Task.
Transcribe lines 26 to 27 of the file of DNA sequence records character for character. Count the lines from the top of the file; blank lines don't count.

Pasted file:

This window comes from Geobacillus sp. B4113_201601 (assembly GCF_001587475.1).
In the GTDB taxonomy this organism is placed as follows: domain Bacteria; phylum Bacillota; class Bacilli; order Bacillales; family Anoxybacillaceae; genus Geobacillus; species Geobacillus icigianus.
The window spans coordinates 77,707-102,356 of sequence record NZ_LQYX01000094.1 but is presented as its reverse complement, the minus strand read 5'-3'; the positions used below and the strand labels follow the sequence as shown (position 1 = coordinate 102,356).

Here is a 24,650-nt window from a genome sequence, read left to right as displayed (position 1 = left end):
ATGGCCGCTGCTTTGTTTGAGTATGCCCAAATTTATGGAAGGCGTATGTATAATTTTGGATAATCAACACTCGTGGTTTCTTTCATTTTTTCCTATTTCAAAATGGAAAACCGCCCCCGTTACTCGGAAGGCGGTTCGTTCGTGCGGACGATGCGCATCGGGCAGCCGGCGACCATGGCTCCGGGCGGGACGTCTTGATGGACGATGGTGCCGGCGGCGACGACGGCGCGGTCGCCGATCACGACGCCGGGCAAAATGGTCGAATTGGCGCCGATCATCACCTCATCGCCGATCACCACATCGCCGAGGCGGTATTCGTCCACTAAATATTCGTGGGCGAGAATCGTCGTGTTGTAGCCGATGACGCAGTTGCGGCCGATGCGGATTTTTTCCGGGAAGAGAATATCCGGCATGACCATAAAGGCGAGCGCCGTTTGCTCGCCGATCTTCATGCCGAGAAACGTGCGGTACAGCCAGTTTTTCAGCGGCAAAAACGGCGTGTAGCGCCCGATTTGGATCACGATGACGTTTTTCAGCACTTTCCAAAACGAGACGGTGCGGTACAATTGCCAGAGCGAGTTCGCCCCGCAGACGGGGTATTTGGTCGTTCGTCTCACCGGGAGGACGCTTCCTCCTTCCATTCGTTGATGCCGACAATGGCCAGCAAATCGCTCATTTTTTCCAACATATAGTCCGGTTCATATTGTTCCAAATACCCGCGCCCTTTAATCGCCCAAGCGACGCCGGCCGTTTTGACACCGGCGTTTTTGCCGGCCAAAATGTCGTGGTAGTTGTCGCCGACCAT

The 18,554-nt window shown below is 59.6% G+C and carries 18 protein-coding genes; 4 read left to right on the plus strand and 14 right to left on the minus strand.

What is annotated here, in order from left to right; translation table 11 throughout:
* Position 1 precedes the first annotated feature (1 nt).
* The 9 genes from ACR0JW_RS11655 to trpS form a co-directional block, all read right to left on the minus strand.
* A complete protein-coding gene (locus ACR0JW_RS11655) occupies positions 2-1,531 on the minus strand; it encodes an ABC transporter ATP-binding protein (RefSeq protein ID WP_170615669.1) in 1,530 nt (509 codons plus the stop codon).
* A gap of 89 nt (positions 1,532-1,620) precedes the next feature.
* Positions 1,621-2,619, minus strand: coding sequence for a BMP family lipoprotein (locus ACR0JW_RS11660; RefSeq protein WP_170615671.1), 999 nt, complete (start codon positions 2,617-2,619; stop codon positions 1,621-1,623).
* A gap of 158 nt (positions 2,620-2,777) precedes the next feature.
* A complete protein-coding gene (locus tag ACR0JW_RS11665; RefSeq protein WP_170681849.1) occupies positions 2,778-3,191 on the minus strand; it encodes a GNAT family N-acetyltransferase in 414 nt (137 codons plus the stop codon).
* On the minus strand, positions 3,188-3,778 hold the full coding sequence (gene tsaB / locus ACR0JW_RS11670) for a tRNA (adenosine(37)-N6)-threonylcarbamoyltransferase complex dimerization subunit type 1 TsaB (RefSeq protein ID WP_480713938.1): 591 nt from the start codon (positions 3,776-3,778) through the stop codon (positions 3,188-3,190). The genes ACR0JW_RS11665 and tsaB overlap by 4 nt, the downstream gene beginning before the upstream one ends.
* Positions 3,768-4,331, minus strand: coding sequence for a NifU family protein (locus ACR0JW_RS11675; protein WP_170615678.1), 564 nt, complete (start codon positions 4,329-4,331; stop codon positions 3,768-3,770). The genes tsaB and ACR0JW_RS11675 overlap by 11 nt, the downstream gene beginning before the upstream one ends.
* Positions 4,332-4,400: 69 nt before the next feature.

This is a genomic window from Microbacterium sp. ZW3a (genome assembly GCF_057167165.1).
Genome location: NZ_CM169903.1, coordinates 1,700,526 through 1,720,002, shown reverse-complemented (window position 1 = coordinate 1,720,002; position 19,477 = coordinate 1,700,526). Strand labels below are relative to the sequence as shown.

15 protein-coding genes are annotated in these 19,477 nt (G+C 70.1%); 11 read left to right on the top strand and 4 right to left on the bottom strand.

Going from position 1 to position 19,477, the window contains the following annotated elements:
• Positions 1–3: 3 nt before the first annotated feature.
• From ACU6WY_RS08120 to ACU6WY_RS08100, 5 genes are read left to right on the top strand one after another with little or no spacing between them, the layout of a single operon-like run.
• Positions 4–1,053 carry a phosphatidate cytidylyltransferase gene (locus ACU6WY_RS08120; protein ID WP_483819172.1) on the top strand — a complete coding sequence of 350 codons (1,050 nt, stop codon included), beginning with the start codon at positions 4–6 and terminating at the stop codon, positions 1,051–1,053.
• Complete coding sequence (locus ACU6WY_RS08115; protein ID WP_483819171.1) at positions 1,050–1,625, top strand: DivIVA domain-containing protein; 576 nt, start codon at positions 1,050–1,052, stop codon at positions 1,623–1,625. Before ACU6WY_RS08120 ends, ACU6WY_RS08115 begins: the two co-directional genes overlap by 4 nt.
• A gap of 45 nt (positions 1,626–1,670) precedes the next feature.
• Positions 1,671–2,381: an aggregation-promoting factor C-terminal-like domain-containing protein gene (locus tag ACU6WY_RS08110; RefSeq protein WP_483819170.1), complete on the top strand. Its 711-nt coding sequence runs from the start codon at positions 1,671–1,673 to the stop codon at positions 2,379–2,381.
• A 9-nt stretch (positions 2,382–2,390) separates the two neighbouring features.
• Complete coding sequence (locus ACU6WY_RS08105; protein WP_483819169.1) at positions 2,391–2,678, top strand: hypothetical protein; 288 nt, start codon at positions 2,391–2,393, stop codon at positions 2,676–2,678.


• A gap of 45 nt (positions 1,626–1,670) precedes the next feature.
• Positions 1,671–2,381: an aggregation-promoting factor C-terminal-like domain-containing protein gene (locus tag ACU6WY_RS08110; RefSeq protein WP_483819170.1), complete on the top strand. Its 711-nt coding sequence runs from the start codon at positions 1,671–1,673 to the stop codon at positions 2,379–2,381.